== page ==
On to counterfactuals: What would politics in that country have looked like if that technology had not been adopted? Would it be more or less autocratic had the government relied instead on old-fashioned methods of repression and surveillance?
Answering these questions is a necessary first step to right-sizing the challenge posed by the spread of digital technologies that can be used to enhance the power of the state — whether to combat terrorism or repress dissent. Exaggerating the threat posed by technology could lead to the mistaken conclusion that combating the global spread of surveillance technologies will be enough to secure democracy.
At the same time, liberal governments and organizations can help draw attention to examples of governments that have chosen to roll back or constrain the use of digital authoritarianism and predatory surveillance techniques. Just as nonproliferation experts have studied countries that chose to dismantle their nuclear weapons programs voluntarily, so might democracy and privacy experts hold up the path taken by citizens and elected leaders who have worked to roll back and constrain technologies that were promoting illiberal practices.
Ecuador, which installed a Chinese monitoring system in 2011, began an investigation into its abuses under the new administration that came to office in 2017, including opening its records to The New York Times. The story highlighted China’s export of digital authoritarianism, but it is equally or perhaps more interesting as a story of the conditions under which democratic institutions and publics can say “no” to the excesses of digital surveillance by replacing “illiberal democrats” at the ballot box.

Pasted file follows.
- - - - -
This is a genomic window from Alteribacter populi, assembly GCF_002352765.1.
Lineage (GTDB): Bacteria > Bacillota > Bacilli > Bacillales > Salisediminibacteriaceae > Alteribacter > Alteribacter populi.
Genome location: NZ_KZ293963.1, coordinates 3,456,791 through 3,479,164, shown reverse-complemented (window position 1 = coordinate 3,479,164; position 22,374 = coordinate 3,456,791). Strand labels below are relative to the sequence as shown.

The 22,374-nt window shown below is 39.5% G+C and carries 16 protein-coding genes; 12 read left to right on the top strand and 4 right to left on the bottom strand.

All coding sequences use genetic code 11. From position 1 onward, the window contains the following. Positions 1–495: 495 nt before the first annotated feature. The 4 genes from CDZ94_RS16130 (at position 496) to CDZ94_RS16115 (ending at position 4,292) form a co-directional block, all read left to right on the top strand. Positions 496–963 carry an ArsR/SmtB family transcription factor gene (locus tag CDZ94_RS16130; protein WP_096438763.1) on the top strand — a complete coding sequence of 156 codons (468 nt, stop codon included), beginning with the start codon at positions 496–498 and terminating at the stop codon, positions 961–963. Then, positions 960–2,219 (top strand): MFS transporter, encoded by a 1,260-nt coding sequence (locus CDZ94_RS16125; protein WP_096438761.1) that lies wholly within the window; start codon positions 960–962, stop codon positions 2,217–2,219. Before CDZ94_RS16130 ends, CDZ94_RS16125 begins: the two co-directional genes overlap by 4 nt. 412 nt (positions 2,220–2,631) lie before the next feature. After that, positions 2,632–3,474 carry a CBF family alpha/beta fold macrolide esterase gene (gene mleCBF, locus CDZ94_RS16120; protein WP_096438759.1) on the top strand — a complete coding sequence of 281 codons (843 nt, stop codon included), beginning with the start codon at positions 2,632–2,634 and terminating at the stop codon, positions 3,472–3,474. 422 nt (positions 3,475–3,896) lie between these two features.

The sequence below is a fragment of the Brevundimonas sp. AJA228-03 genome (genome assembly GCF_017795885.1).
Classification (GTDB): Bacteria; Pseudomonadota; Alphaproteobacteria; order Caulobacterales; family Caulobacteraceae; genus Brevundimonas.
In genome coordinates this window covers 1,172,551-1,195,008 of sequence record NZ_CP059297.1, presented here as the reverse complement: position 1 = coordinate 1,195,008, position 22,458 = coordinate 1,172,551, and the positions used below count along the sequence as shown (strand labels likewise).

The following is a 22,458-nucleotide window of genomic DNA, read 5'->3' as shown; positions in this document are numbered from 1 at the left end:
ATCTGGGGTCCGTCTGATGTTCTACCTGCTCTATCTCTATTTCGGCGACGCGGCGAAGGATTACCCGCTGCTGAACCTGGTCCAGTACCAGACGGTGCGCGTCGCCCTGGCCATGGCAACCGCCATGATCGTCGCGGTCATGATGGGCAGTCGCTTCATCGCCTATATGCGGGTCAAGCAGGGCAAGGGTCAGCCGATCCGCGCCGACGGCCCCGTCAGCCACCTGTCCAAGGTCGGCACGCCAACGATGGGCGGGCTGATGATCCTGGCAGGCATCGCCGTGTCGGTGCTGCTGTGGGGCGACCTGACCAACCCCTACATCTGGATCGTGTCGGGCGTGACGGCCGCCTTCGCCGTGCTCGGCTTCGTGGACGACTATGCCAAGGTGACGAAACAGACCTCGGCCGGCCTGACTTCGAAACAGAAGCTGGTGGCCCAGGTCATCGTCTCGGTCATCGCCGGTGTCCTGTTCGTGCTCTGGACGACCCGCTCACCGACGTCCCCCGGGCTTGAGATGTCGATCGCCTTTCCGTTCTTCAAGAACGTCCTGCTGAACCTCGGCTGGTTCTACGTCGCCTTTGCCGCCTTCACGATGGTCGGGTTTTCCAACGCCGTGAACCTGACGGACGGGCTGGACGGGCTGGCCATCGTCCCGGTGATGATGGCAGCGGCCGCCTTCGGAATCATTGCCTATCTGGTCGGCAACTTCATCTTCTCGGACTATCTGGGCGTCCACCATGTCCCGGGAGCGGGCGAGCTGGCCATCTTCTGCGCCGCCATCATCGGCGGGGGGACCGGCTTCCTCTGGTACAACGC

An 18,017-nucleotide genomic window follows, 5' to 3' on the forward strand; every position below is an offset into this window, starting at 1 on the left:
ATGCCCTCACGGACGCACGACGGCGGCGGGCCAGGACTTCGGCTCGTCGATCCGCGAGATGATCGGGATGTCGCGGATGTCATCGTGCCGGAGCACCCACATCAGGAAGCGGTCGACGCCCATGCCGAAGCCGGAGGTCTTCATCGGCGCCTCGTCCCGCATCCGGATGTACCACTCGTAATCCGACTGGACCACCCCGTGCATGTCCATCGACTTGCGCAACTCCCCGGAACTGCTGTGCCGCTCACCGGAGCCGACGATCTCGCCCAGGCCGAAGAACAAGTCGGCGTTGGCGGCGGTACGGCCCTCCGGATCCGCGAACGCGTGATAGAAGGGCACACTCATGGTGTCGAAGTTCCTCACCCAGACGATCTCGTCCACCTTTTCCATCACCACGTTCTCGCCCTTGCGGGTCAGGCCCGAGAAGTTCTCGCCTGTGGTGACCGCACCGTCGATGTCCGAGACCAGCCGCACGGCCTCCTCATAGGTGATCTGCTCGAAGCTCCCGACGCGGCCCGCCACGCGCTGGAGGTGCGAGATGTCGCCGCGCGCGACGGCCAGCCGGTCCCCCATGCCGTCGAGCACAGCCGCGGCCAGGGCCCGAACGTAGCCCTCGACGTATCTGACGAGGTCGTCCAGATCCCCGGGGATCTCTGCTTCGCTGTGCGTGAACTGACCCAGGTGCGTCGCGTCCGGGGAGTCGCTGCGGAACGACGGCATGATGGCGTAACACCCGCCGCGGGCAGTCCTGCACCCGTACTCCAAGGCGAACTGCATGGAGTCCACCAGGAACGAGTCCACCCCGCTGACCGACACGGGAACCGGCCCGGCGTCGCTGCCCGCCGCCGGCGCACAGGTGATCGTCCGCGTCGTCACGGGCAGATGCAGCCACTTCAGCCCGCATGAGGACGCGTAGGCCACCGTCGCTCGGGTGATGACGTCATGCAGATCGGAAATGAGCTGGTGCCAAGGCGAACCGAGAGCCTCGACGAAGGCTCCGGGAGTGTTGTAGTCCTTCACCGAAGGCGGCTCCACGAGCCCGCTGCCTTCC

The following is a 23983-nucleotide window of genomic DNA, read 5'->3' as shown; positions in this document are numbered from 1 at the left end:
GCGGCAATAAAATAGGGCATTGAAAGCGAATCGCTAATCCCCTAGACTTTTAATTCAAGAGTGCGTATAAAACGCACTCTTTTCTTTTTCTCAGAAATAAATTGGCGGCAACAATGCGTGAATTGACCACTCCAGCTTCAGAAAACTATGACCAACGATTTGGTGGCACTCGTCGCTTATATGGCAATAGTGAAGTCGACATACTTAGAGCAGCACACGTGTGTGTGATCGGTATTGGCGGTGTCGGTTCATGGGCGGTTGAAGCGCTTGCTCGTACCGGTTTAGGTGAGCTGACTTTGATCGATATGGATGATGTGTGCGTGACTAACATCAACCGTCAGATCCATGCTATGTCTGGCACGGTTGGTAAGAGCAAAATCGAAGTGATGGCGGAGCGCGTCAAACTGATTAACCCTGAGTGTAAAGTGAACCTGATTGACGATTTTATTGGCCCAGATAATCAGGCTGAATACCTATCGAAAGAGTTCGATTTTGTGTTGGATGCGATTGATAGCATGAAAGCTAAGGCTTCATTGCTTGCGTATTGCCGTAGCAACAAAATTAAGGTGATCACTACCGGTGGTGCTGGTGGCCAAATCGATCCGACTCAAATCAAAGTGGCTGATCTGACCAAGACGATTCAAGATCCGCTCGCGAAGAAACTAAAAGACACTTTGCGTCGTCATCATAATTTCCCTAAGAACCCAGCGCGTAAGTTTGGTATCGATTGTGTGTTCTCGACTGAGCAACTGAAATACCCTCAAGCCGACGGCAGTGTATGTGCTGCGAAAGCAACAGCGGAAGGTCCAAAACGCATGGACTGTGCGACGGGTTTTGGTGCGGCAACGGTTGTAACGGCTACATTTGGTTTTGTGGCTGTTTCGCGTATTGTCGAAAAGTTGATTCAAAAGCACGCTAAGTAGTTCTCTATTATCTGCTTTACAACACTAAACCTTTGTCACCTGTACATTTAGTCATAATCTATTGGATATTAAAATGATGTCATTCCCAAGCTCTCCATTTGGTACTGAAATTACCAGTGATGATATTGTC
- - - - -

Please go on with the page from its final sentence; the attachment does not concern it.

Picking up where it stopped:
Even within liberal democracies, some localities have taken preemptive measures against tools of digital authoritarianism. For instance, in 2019 the cities of San Francisco and Somerville banned local agencies, including the police, from using facial recognition technology. The state of California also enacted a ban on the use of facial recognition or biometric surveillance in police body cameras, holding that “facial recognition and other biometric surveillance technology pose unique and significant threats to the civil rights and civil liberties of residents and visitors.”
The future of democracy is not only being fought across the globe. It is also being fought at home. To the extent that emulation is driving states to mimic or import Chinese or Russian practices, liberal governments need to perform better — to lead by example and demonstrate that democracy can deliver.
Jessica Chen Weiss (@jessicacweiss) is a political science professor at Cornell University, an editor at the Washington Post Monkey Cage blog, and a non-resident senior associate at CSIS. She is the author of Powerful Patriots: Nationalist Protest in China’s Foreign Relations (Oxford University Press).